RESPECT MAH AUTHORITAH! Mr Perfect, AKA PC gamers hadn’t received a WWEF game in years, but that all changed with the release of With Authority. Except that is was less sports entertainment, and more collectible card-battling that asked gamers to pay a premium for some of the better cards on offer.
Sounds oddly familiar, doesn’t it?
WWE Smackdown! Shut your mouth – 2002
Having been successfully forced to tap out in court thanks to a panda wanting people to not be confused about wildlife conservation and men in tights power-bombing one another, came the first wrestling game to be released under the WWE banner. Having got the F out, the latest WWE gamekept the action fast, and the controls smooth.
WWE RAW – 2002
RAW may not have had a decent gameplay mode, varied selection of wrestlers, stages, modes or any real class, but uh…
Oh hell, just count me out already, this game was worse than that time the Big Show tried to stop the Big Boss Man from crashing the funeral for his father.
WWE Wrestlemania X8 – 2002
The 18th Wrestlemania may be one of my all-time favourite events thanks to a Hardcore Championship match that took “falls count anywhere” to ridiculous new heights, but the video game tie-in on the GameCube was less than perfect. Collision detection from hell, characters models that should have been euthanised at birth and some stiff animation made this one wrestling game to avoid.
WWE Road to Wrestlemania X8 – 2002
A fact which was made abundantly clear when the Gameboy Advance version of the game did so with less graphics, input and sound, putting the Gamecube version to shame.
WWE Smackdown! Here comes the pain – 2003
Quite honestly, one of the very best WWE games to ever hit consoles. Capitalising on the monstrous success of Brock Lesnar, Her Comes The Pain brought with it fluid graphics, tight action and gameplay that was more heavenly than being leg-locked by the WWE Divas division.
It would be quite a while until a better champion of a game could wrestle that title away from this gem.
WWE Wrestlemania XIX – 2003
And it wasn’t going to be the Wrestlemania tie-in that would do so. Keeping the core gameplay intact, this latest iteration of the annual event was a decent game on it’s own, and despite the Revenge Mode adding an interesting wrinkle, it still couldn’t even touch Here Comes The Pain when it came to quality.
WWE RAW 2 – 2003
A sequel that no one asked for, RAW 2 was far from a bad game, but the cracks were beginning to creep in on a franchise that was starting to feel tired. Season mode was for once, a highlight, and the detailed quest to become champion helped hide those flaws to newcomers.
WWE Crush Hour – 2003
You think that there are too many zombie games these days? Jon SNow, you know nothin’ and your opinion does not matter according to Hollywood heavyweight champion actor Dwayne Johnson. Carting games were all the rage, with everyone from Crash Bandicoot to Star Wars joining in on the fad.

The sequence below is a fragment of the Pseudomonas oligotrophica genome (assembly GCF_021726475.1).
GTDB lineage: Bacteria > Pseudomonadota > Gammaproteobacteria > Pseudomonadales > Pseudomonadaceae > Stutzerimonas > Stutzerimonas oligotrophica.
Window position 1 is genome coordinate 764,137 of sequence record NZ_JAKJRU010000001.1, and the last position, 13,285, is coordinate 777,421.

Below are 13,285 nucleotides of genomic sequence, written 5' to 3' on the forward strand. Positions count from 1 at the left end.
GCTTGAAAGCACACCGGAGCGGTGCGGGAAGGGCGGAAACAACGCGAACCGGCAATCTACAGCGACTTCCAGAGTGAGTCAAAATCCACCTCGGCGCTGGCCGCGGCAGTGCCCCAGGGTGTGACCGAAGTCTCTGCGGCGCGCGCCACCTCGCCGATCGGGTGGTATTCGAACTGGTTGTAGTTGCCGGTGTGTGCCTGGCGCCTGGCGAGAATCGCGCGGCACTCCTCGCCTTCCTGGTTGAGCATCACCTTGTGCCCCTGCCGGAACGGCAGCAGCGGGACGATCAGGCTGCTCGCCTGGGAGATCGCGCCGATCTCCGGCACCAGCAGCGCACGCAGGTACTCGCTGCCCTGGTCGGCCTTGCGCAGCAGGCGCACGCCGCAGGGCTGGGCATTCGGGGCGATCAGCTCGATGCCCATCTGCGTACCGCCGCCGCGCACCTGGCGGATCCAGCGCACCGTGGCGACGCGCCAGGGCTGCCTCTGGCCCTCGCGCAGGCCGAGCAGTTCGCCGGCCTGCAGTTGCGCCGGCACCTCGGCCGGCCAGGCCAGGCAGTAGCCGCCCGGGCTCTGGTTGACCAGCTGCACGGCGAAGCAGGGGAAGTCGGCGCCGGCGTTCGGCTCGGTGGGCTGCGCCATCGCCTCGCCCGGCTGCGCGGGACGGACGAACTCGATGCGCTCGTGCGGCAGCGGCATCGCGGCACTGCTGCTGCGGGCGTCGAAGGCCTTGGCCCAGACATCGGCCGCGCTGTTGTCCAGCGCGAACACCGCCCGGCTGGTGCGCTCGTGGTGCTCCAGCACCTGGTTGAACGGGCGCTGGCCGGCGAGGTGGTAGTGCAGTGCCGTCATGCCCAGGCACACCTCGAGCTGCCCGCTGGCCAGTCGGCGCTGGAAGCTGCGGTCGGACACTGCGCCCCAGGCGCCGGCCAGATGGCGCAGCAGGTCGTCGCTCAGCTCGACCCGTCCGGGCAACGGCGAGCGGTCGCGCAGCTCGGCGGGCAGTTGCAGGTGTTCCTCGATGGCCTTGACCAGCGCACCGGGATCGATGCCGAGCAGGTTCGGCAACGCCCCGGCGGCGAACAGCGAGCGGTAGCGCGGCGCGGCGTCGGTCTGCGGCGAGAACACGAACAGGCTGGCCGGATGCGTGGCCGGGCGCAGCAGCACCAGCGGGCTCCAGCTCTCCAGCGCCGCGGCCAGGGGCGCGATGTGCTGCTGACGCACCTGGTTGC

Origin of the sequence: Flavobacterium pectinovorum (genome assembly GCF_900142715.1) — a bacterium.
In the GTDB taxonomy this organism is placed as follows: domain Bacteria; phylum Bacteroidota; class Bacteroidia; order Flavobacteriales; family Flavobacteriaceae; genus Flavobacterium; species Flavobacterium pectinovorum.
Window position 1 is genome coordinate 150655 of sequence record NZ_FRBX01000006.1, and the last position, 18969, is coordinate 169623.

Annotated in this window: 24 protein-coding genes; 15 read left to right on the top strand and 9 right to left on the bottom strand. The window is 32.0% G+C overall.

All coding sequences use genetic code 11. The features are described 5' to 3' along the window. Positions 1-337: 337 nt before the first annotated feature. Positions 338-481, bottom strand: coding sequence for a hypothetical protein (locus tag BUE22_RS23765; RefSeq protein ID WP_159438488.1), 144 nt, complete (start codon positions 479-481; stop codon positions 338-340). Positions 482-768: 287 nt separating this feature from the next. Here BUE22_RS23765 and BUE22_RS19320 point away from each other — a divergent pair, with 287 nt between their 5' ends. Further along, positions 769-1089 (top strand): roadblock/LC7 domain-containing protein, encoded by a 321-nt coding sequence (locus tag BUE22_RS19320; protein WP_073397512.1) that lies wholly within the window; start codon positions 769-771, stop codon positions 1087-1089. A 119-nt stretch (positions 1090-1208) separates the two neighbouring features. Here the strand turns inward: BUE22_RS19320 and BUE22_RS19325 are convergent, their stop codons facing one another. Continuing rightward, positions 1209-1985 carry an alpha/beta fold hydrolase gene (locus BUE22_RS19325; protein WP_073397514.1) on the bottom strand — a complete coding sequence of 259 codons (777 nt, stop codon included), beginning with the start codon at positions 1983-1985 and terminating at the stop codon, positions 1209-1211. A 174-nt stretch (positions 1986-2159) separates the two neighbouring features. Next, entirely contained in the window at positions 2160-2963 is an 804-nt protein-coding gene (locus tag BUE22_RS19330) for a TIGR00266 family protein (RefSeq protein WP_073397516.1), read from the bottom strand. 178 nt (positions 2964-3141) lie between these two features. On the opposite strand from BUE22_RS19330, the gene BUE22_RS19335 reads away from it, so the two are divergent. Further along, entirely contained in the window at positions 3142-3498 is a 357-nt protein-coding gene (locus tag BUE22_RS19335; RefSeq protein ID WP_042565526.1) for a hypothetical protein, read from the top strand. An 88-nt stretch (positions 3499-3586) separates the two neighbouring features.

And the WWE was no different, in this average release of a genre that had quickly overstayed it’s welcome.
WWE Survivor Series (Gameboy Advance) – 2004
Two years in the WWE has the same amount of impact as it does on the internet. With heels becoming faces, good guys going bad and John Cena realizing that he just might be the whitest rapper since Vanilla Ice, out came this brand new Gameboy Advance title, to take advantage of the success that previous portable titles had generated.
And man, it dropped that good will faster than Brian Daniel vs Seamus at Wrestlemania 28 with some of the worst and most archaic gameplay this side of an announce table.
WWE Day of Reckoning – 2004
WWE games had always been about assuming control of a legend and bulldozing a way to victory with steel chairs and snappy promos, but Day of Reckoning twisted the formula by asking players to start their career as a nobody, and work their way up the ranks.
Despite a limited selection of Superstars, a recurring issue with these games, the improved gameplay and visuals were spotted immediately, resulting in Day of Reckoning to be a title that was both fresh and exciting.
WWE Smackdown! vs RAW – 2004
With RAW and Smackdown hating each other more than that time we found the fellas from G3AR stealing our office cake, the time was ripe to create a bold new franchise that asked gamers to question their brand allegiance and settle all differences, preferably through the Spanish commentary table at ringside.
Being able to fight clean or dirty made a world of difference, while some authentic play by play audio, a focus on newer wrestlers and enhanced create-a-wrestler setups started a brand new era for the franchise.[button link=”https://www.criticalhit.net/features/a-brief-history-of-wwe-wrasslin-games/3/”]Read More[/button]
Last Updated: April 5, 2013